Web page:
• -(g) Whether the local education provider’s evidence-based literacy support program will continue in the following fiscal year and, if not, the reason the program will not continue.
  • (iii) Within two years of enactment of this section, and every two years thereafter, DEPARTMENT is to submit a report to the Governor and Legislature that report on progress made under the grant program and assessment of additional ways STATE can expand access to evidence-based literacy supports.
  • (iv) The report shall:
  • (1) Highlight high-performing schools and districts, including those that have improved pre-k to grade 3 early literacy using evidence-based literacy supports;
  • (2) Provide descriptions and analysis of practices that contributed to the improvements described in (a) above;
  • (3) Detail plans for expansion of existing evidence-based literacy supports, alongside proposed applications for federal, state, local, and foundation grant funding; and
  • (4) Highlight any other programs the Department identifies that would result in an efficient expansion of evidence-based literacy supports. The plan should target expansion of programs by at least 20% per year.
  • (v) To inform development of the report, local education agencies may submit to the DEPARTMENT descriptions and explanations of strategies, services, and programs that they have implemented, with evidence demonstrating their effectiveness in addressing pre-k to grade 3 literacy.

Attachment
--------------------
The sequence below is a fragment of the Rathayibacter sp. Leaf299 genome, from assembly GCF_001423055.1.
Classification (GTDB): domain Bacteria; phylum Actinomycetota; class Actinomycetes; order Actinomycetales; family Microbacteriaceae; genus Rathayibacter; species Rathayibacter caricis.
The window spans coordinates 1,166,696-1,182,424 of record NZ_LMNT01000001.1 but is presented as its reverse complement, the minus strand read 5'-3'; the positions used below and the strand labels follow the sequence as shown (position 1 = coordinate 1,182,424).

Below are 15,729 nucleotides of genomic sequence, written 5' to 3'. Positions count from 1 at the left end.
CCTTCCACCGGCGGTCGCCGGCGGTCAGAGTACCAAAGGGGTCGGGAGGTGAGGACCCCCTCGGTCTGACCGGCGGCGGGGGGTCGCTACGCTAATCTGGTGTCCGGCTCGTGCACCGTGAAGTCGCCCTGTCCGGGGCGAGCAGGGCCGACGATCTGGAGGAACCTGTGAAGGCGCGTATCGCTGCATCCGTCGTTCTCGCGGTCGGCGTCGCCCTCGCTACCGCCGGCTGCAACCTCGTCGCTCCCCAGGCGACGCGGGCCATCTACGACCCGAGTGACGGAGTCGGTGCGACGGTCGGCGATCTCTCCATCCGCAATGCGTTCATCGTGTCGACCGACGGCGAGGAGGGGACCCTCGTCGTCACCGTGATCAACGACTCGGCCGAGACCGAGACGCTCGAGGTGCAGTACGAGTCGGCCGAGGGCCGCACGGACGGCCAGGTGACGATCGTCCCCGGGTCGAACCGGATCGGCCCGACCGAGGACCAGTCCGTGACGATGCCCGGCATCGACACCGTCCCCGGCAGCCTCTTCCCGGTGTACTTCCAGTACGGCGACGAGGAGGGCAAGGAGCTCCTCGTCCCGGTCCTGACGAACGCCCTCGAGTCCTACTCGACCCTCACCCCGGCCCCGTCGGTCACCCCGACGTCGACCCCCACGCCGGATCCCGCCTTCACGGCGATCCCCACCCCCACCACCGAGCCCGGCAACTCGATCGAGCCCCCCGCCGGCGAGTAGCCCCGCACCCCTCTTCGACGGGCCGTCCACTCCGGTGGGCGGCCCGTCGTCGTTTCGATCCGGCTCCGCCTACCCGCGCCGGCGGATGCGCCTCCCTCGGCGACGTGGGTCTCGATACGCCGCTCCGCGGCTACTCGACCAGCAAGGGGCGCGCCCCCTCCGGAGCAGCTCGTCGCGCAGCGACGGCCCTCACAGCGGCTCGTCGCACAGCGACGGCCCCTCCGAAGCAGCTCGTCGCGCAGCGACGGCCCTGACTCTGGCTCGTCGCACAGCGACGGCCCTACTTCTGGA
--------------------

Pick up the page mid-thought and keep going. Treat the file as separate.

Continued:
• (vi) The report should detail which actions the DEPARTMENT can pursue on its own without additional legislative action, and, within 60 days of the plan’s publication, the DEPARTMENT shall commence those programs.
  • (vii) For aspects of the report that would require additional action by the legislature, DEPARTMENT shall include in the report specific requests and outlines of legislative action needed, including budget requests.
  • (viii) Before the DEPARTMENT advances any recommendations, the DEPARTMENT shall provide an opportunity for public and stakeholder comments, including by conducting in-person public hearings or events in different regions of the state at least four times total per report.
  • (ix) Final recommendations of the DEPARTMENT shall be posted on the department's website within thirty days after the DEPARTMENT adopts such recommendations.
(C) Definitions: “evidence-based literacy supports” as defined in this section means reading, writing, and spelling instruction that is supported by high-quality research that meets rigorous standards and is proven to translate effectively to classroom practices.